“Brian grasps both the economics and the politics about as quickly as I’ve seen anyone do this,” said Lawrence H. Summers, the head of the National Economic Council who is not known for being patient whenever he believes an analysis is sub-par — or disagrees with his own. “And there he was in the Roosevelt Room, speaking up vigorously to make the point that the costs we were going to incur giving Fiat a chance were no greater than some of the hidden costs of liquidation.”
Mr. Deese was not the only one favoring the Fiat deal, but his lengthy memorandum on how liquidation would increase Medicaid costs, unemployment insurance and municipal bankruptcies ended the debate. The administration supported the deal, and it seems likely to become a reality on Monday, if a federal judge handling the high-speed bankruptcy proceeding approves the sale of Chrysler’s best assets to the Italian carmaker.
Mr. Deese’s role is unusual for someone who is neither a formally trained economist nor a business school graduate, and who never spent much time flipping through the endless studies about the future of the American and Japanese auto industries.
He lives a dual life these days. He starts the day at a desk wedged just outside of Mr. Summers’s office, where he can hear what young members of the economic team have come to know as “the Summers bellow.” From there, he can make it quickly to the press office to help devise explanations for why taxpayers are spending more than $50 billion on what polls show is a very unpopular bailout of the auto industry.
Several times a day he speed-walks to Treasury, taking a shortcut through the tunnel under the colonnade, near the kitchens. The other day he talked about how sharply perceptions of the industry’s future changed after Mr. Obama’s election.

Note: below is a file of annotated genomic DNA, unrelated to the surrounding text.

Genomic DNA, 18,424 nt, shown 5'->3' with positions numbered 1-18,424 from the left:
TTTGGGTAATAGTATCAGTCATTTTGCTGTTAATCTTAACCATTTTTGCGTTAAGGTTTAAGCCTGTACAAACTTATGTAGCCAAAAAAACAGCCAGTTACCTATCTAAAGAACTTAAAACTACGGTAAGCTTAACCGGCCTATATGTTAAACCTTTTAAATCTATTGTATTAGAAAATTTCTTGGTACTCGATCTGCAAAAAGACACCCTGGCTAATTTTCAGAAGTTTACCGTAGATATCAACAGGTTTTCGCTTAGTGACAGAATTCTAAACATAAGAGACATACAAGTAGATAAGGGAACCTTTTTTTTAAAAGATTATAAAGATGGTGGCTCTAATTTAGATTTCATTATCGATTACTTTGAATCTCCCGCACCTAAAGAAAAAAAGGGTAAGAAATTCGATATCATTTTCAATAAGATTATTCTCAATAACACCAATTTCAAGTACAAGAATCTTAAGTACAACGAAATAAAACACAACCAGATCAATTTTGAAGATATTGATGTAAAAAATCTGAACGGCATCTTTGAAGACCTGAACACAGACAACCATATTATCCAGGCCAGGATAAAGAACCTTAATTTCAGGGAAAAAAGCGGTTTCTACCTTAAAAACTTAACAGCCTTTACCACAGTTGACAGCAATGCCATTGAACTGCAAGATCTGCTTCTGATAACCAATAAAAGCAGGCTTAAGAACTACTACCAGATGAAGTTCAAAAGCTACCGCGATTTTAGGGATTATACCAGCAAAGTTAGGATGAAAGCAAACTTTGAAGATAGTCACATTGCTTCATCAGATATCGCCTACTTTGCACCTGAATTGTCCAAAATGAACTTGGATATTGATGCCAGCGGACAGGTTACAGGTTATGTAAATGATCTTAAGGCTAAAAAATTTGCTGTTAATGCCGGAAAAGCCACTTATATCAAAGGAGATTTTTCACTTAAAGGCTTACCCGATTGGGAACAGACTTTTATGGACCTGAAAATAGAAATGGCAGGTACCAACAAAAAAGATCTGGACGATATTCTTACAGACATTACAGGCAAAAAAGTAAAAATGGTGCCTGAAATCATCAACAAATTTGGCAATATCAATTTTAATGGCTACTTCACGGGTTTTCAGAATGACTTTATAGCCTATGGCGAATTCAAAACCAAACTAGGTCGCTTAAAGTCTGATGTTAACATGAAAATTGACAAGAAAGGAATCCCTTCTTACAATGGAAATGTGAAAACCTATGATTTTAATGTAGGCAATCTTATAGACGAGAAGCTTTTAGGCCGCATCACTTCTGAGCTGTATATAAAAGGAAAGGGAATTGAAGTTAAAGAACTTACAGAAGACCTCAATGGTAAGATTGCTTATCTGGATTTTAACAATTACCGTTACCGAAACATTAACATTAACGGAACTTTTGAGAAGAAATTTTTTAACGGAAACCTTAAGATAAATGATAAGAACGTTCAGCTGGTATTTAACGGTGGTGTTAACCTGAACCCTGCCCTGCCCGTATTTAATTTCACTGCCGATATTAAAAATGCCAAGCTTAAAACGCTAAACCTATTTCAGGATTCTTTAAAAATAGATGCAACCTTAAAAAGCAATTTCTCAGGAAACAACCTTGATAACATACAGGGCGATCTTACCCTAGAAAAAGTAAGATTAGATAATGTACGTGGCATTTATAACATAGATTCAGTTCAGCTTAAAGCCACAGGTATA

“At the first meeting with Rick Wagoner,” he said, referring to GM’s recently deposed chief executive, “they were in a very different place. He said publicly that bankruptcy was not a viable option. It’s been a long process getting everyone to look at the options differently.”
In fact, from before Inauguration Day, few in Mr. Obama’s circle saw any other choice. Every time Mr. Deese ran the numbers on GM [GM 0.7757 0.0257 (+3.43%) ] and Chrysler, he came back with the now-obvious conclusion that neither was a viable business, and that their plans to revive themselves did not address the erosion of their revenues. But it took the support of Mr. Rattner and Ron Bloom, senior advisers to the task force charged with restructuring the automobile industry, to help turn Mr. Deese’s positions into policy.
“The president’s instruction to us was that we had to come up with a solution that would work on a commercial basis, that didn’t involve indefinite federal financing,” Mr. Deese said. “But we didn’t want liquidation, which would have even worse effects. So the question was how do you design a very substantial restructuring, and do it fast.”
Mr. Deese’s route to the auto table at the White House was anything but a straight line. He is the son of a political science professor at Boston College (his father) and an engineer who works in renewable energy (his mother). He grew up in the Boston suburb of Belmont and attended Middlebury College in Vermont. He went to Washington to work on aid issues and was quickly hired by Nancy Birdsall, a widely respected authority on the effectiveness of international aid and the founder of the Center for International Development.
But he wanted to learn domestic issues as well, and soon ended up working as an assistant for Gene Sperling, who 17 years ago in the Clinton White House played a similar role as economic policy prodigy. Eventually, Mr. Deese headed to Yale for his law degree. But his e-mail box was constantly filled with messages from friends in Washington who were signing up to work for the Obama or Hillary Rodham Clinton campaigns. Mr. Deese chose Senator Clinton’s.